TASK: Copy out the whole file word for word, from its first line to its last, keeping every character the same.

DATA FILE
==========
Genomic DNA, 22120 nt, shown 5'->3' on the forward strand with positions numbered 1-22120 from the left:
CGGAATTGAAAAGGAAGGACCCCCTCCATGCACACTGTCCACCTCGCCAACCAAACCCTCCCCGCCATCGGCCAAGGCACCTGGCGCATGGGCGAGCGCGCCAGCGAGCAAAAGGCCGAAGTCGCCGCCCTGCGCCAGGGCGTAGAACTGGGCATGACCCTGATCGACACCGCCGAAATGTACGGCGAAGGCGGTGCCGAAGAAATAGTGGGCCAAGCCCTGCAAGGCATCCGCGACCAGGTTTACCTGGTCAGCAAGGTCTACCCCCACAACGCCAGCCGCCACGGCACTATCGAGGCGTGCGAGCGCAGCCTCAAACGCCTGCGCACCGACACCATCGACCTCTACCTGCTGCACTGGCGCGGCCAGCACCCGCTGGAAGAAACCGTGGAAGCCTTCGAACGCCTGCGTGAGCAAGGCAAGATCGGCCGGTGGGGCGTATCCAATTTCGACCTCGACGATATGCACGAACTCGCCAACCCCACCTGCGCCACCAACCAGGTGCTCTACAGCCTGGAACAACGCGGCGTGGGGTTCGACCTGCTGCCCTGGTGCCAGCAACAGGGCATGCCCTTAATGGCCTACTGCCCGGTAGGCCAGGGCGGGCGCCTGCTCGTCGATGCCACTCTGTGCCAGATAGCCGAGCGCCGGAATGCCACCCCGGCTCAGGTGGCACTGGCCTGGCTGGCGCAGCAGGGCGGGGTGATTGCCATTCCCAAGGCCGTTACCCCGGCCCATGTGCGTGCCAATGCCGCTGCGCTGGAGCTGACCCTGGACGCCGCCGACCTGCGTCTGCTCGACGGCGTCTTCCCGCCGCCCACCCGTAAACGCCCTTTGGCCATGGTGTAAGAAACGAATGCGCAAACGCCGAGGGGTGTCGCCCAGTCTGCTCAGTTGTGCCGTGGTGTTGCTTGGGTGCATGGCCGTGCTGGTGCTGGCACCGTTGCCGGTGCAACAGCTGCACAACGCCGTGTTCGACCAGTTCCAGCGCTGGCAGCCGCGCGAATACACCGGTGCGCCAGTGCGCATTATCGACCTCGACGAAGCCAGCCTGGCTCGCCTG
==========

Genomic DNA, 22120 nt, shown 5'->3' on the forward strand with positions numbered 1-22120 from the left:
CGGAATTGAAAAGGAAGGACCCCCTCCATGCACACTGTCCACCTCGCCAACCAAACCCTCCCCGCCATCGGCCAAGGCACCTGGCGCATGGGCGAGCGCGCCAGCGAGCAAAAGGCCGAAGTCGCCGCCCTGCGCCAGGGCGTAGAACTGGGCATGACCCTGATCGACACCGCCGAAATGTACGGCGAAGGCGGTGCCGAAGAAATAGTGGGCCAAGCCCTGCAAGGCATCCGCGACCAGGTTTACCTGGTCAGCAAGGTCTACCCCCACAACGCCAGCCGCCACGGCACTATCGAGGCGTGCGAGCGCAGCCTCAAACGCCTGCGCACCGACACCATCGACCTCTACCTGCTGCACTGGCGCGGCCAGCACCCGCTGGAAGAAACCGTGGAAGCCTTCGAACGCCTGCGTGAGCAAGGCAAGATCGGCCGGTGGGGCGTATCCAATTTCGACCTCGACGATATGCACGAACTCGCCAACCCCACCTGCGCCACCAACCAGGTGCTCTACAGCCTGGAACAACGCGGCGTGGGGTTCGACCTGCTGCCCTGGTGCCAGCAACAGGGCATGCCCTTAATGGCCTACTGCCCGGTAGGCCAGGGCGGGCGCCTGCTCGTCGATGCCACTCTGTGCCAGATAGCCGAGCGCCGGAATGCCACCCCGGCTCAGGTGGCACTGGCCTGGCTGGCGCAGCAGGGCGGGGTGATTGCCATTCCCAAGGCCGTTACCCCGGCCCATGTGCGTGCCAATGCCGCTGCGCTGGAGCTGACCCTGGACGCCGCCGACCTGCGTCTGCTCGACGGCGTCTTCCCGCCGCCCACCCGTAAACGCCCTTTGGCCATGGTGTAAGAAACGAATGCGCAAACGCCGAGGGGTGTCGCCCAGTCTGCTCAGTTGTGCCGTGGTGTTGCTTGGGTGCATGGCCGTGCTGGTGCTGGCACCGTTGCCGGTGCAACAGCTGCACAACGCCGTGTTCGACCAGTTCCAGCGCTGGCAGCCGCGCGAATACACCGGTGCGCCAGTGCGCATTATCGACCTCGACGAAGCCAGCCTGGCTCGCCTG